Dec 22, 2010
Doctor Bob, Happy Holidays. I have a few questions regarding my status. I believe 95%that I am negative based on my tests results, however i do question my status somewhat due to an ongoing white tongue issue. I have tested negative a 3 month with a finger prick rapid test and an Elisa test. I have have tested negatvie at 6 months with a a rapid test and Elisa as well. In addition I had a rapid test at a year as part annual tests and that as well was negative. So I feel like I want to truly woo-hoo but I am hesitant becasue of this white tongue issue. After my year test, I went to see two ENT's to figure out the white tongue issue and sinus problems. The first doctor stated that it was thrush and put me on nystatin and then stomatitis as the nystatin was not working. I went to see another physician in the same practice as the first physician moved out of town. the second physician indicated that I did not have thrush and took me off the medication with the statement, I see no reason why you would have it. He also stated that my white tongue was a natural variant. With that in mind, here are my questions: How easily is thrush diagnosed? Are there diagnostic tests that can determine thrush? All of the physicians I have seen including my PC who's primary practice is with HIV and AIDs clients simply looked at my tongue. No tests just a visual observation/assessment. Is thrush easily determined. Becasue I see the white tongue every morning, I question my status and then wonder is there any reason why after all my tests that I could not have developed antibodies that would be detected by the rapid or elisa tests out to a year? Is the white tongue issue, just playing with my head and simply causing stress which could be then inturn be casuing the white tongue issue? Please help. I have dontated in the past and will donate again to help the foundation. I just really want to put this to rest or have guidance to help me take the next step. Thank you for your time.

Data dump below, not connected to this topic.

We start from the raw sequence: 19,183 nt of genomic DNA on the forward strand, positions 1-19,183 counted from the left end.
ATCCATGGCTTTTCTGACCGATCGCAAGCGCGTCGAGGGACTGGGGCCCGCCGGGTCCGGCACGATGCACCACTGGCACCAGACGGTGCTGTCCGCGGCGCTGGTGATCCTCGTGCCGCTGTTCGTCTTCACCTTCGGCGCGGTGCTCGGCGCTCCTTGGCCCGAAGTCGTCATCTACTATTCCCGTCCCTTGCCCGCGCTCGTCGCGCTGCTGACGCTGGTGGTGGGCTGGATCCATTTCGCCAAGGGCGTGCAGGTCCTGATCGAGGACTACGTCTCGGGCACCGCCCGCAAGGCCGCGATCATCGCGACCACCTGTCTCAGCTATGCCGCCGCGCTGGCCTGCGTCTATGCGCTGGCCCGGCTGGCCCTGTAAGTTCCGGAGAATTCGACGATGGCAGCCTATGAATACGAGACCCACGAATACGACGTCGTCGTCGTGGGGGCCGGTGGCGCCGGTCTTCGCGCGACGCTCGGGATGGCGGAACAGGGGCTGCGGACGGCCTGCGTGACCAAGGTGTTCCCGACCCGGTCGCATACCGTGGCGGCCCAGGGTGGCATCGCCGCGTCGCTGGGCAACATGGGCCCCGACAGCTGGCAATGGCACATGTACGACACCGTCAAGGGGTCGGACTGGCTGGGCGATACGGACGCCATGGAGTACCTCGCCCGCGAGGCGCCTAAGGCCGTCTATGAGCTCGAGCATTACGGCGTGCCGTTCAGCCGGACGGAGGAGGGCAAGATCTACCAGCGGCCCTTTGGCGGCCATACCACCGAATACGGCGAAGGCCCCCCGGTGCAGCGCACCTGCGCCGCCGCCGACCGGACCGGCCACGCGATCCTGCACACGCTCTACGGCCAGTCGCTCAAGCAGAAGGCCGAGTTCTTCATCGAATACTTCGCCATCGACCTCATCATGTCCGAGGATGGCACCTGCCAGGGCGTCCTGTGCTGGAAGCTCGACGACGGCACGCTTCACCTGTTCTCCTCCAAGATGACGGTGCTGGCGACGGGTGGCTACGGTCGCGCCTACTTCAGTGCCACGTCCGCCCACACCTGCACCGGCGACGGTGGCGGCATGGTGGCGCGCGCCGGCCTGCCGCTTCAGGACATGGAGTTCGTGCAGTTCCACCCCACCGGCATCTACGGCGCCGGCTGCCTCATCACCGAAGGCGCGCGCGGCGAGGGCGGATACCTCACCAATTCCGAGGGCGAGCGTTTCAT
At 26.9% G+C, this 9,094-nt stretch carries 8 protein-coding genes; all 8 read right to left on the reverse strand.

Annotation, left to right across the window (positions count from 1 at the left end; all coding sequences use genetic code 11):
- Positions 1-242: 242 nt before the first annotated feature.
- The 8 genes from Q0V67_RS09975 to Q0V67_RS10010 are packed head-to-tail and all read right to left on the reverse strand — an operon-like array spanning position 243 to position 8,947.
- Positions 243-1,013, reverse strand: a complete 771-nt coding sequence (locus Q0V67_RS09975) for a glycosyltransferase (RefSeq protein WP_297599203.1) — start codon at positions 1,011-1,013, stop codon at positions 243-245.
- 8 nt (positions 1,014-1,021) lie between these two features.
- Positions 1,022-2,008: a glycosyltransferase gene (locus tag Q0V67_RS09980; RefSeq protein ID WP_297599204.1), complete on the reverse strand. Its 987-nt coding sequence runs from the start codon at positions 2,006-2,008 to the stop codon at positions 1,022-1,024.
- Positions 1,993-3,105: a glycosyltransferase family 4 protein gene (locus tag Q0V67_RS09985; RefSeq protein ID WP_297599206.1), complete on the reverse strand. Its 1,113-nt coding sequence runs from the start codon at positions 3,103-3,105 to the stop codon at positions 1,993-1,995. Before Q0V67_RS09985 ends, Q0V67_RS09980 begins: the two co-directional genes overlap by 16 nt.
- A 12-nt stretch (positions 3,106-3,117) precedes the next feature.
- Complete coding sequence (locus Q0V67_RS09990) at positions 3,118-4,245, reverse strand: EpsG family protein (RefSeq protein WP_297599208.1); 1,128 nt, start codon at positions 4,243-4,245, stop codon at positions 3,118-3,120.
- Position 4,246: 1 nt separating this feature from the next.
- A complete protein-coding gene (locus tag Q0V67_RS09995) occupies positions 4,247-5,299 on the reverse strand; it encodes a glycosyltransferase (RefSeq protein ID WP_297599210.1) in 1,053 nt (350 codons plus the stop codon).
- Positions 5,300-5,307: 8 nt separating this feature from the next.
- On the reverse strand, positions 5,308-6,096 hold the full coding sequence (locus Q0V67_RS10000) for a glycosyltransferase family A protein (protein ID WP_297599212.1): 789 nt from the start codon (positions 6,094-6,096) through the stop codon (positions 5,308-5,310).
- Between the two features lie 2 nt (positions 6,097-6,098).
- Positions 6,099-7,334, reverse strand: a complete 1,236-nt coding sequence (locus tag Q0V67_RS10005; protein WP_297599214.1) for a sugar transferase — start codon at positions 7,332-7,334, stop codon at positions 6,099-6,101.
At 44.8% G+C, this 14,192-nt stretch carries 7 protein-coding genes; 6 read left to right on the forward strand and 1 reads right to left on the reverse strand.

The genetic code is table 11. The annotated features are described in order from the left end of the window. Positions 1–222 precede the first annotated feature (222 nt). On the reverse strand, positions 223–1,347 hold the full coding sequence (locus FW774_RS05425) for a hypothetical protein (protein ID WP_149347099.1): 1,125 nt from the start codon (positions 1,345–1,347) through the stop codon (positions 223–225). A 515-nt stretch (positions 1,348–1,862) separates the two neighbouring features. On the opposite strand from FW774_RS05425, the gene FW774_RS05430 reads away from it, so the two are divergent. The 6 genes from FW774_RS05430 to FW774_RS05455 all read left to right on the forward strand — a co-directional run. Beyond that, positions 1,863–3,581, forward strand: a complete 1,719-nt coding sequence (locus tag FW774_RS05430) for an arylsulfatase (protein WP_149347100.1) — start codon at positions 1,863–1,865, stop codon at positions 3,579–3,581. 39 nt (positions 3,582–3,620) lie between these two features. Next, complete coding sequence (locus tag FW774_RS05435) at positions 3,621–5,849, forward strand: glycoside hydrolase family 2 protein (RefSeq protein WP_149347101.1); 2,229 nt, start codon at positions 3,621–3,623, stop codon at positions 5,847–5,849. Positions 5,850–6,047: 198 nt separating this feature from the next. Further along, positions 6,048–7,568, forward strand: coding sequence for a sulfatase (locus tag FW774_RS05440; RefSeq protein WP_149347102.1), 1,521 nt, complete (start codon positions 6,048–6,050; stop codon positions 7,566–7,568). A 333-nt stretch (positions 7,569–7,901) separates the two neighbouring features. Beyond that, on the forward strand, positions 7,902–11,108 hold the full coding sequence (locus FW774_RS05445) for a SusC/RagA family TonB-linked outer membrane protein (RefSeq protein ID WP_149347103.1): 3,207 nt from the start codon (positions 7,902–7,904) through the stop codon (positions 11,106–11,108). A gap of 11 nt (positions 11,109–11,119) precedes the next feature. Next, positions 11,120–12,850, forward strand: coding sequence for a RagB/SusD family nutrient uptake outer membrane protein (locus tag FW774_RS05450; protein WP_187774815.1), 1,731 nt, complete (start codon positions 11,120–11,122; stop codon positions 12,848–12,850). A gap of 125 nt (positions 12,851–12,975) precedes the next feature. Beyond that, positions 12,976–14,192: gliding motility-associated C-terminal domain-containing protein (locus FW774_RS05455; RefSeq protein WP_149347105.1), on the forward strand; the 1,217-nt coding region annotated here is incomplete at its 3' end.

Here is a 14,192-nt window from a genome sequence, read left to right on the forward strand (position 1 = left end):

| Response from Dr. Frascino
1. Thrush is often over-diagnosed. It's not difficult to diagnose, but there are other causes for white tongue that can be confused with thrush as the diagnosis is often made by examination only.
2. ENT physicians are usually quite good at visual diagnosis of thrush. I would tend to believe that the second ENT doctor you saw was correct, particularly because the nystatin didn't quickly clear the problem up.
3. There is no reason to question the validity of your HIV-antibody tests. Whatever is causing your white tongue, one thing is certain: it's not HIV. No way. No how. Stop worrying about a disease you could not possibly have.
Be well. Happy Holidays.
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